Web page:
In the previous post, The Problem of Too Much Manufacturing Data, we examined the problem with treating the flow of data made available through the growth of smart devices — as manufacturers pursue a fully transformed operation. Viewing data in silos can lead to serious misperceptions about current performance and drive bad decisions. The solution was to look at the totality of data to see the bigger picture but that presents the challenge of how to actually “see the forest for the trees”, especially as manufacturers turn to automated systems to alleviate labor and skills shortages.
Humans have an innate ability to process overwhelming large volumes of data by focusing only on relevant information. If you think about driving a car, we constantly are processing thousands of pieces of data related to the car’s position, performance, direction of travel, surrounding environment, weather conditions, and dozens of other factors. This is why it has proven so difficult until recently to have autonomous vehicles except in tightly controlled scenarios. Manufacturers must approach their push to autonomize their operations in much the same way as humans have learned to drink from the firehose of data that we constantly process performing our daily tasks.
Classifying What is Important
The key to handling any crisis is the process known as triage. Anyone who has seen a medical drama or disaster film is familiar with the concept of triage where limited resources such as those with medical skills, are assigned to care for patients based on the severity of their injuries. Those with life-threatening injuries are tended to first while those with serious but non-threatening injuries are treated second while those with minor injuries are relegated to being seen last. The word tirage derives from the French term trier which means “to sort” or “to separate”.
As manufacturers design their operational-systems architecture they need to build in the capacity to triage the flow of information. This will enable them to deal with the “firehose of data” that IIoT enabled devices make available to our manufacturing systems. This means that data needs to be triaged as it is generated so only the most important and critical data is passed along. This is performed in a “push” fashion such as via alarms, alerts, or other critical forms of messaging. Second-tier data needs to be made available via broadcast so systems that can use the data have it available as needed. Third-tier data needs only to be made available on request. Simple in concept but doing this correctly requires systems and software that can contextualize data so that data is processed correctly. Just as in medical triage, where a patient can quickly change status, such as a person with internal injuries can suddenly crash and require immediate attention, in manufacturing operations there can be data that suddenly becomes much more critical if there is a major process upset.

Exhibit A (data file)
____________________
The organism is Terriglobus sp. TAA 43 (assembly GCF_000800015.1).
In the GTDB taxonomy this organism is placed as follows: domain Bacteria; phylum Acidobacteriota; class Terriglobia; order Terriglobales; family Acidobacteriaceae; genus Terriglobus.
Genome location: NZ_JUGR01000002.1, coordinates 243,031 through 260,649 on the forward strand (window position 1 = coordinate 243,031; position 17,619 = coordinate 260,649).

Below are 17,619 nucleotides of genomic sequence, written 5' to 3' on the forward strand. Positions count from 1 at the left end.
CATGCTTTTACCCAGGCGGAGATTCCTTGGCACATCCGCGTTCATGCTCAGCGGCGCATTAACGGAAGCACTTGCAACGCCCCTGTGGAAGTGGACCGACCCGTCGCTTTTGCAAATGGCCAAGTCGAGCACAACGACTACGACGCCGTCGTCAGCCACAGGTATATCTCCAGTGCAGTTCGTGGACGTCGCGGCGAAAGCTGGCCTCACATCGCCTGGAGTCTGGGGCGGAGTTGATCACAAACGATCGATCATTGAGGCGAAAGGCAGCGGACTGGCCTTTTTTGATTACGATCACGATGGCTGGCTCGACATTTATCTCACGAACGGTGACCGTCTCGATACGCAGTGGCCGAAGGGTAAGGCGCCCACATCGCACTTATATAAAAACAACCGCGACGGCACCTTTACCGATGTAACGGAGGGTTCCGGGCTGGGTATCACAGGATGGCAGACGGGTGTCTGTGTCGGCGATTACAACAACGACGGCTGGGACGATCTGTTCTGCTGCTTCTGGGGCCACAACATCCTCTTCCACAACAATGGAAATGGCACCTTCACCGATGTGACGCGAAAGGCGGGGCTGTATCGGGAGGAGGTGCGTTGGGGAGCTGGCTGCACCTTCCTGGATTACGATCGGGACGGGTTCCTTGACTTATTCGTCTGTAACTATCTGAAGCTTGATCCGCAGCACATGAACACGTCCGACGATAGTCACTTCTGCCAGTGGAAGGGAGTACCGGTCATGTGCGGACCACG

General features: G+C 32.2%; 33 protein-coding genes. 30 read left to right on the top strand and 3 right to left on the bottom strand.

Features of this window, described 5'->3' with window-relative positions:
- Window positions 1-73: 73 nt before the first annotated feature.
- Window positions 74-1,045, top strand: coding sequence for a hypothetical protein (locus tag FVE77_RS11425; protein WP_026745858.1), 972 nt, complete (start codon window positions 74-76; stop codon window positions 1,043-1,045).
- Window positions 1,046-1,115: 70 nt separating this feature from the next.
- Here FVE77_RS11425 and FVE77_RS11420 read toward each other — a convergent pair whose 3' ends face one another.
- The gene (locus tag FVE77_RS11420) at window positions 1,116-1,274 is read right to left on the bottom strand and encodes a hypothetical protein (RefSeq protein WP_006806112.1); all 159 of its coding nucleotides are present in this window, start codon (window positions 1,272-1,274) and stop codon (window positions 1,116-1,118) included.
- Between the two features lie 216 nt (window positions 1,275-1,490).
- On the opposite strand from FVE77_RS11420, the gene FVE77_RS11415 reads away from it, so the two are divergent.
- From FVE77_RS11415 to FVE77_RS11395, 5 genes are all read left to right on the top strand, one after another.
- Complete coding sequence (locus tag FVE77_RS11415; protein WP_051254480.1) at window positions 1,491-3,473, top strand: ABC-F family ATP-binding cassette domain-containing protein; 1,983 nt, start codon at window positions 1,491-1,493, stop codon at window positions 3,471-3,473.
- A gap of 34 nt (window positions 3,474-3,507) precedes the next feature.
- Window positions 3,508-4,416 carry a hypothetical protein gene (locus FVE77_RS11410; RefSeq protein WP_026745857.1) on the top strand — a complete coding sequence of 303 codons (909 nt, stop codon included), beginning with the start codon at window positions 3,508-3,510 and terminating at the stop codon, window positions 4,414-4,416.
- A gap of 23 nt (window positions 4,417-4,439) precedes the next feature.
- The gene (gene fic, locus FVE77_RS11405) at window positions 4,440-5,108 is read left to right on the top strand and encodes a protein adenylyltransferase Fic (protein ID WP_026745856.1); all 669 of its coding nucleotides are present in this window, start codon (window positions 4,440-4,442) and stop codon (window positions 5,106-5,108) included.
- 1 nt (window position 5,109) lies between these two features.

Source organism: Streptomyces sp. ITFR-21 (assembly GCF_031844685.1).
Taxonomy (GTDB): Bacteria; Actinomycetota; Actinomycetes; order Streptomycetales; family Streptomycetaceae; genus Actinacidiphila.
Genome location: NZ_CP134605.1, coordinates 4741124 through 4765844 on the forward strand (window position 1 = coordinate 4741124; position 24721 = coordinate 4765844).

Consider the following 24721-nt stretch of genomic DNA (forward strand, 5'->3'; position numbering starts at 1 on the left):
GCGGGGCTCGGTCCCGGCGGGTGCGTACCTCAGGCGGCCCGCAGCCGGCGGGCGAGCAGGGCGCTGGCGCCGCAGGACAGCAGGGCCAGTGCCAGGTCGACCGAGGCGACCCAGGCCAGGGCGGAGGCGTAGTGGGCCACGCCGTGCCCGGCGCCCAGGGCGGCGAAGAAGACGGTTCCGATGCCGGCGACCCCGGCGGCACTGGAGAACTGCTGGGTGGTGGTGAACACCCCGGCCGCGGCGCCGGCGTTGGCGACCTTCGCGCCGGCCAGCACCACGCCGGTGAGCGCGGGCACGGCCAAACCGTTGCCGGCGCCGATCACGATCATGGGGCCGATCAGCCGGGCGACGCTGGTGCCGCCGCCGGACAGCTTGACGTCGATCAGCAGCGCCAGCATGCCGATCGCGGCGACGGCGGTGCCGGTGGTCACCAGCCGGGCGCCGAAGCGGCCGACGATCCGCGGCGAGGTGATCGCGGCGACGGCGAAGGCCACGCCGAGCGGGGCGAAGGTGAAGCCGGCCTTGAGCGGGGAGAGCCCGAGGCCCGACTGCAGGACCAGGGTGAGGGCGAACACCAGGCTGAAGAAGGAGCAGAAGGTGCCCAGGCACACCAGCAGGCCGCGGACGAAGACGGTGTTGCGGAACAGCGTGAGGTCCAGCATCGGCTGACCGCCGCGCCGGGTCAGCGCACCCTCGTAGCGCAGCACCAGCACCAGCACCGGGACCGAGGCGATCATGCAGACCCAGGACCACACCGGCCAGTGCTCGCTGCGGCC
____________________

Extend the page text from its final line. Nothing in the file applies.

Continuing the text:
Contextualize Data on the Fly
Your manufacturing execution system (MES) needs to interact with your operators the same way a modern car’s electronic control module (ECM) works. The ECM is constantly monitoring fuel flow and current fuel levels to provide an estimate of the distance until your fuel runs out and typically displays this information somewhere on the dashboard. Most of us look at the fuel level occasionally to judge when we need to refill the tank and occasionally glance at the DTE number. Rarely do we monitor actual consumption in current and average miles per gallon (MPG) which is usually a display several levels down in the display menu. However, most of us immediately seek out this display if the “low fuel” light turns on and we get the loud “ding” that we have an alarm.
In manufacturing, you need to structure your MES the same way. The MES must display the information to the operators that is relevant to maintaining production at the proper speed, quality, and performance. But in the background, it should be monitoring machine performance data such as the energy a machining center is using. And by utilizing an AI-based background processing system, an anomaly alerts the operator that the machining center is operating abnormally and gives the option to display critical parameters such as current draw, speed, tool vibration, etc. This helps the operator diagnose the problem.
You Have the Data. Use It, But Use It Wisely
The key to successful use of cascaded data from smart devices can support manufacturers:
- Don’t waste the data. Make sure to collect it if it is available.
- Use intelligent (AI-based) processing to triage the data and recognize that not all the data is valuable all the time
- Make sure to present data in context. Showing an operator detailed data without including other information that illustrates why the data is important will slow down their ability to make meaningful decisions.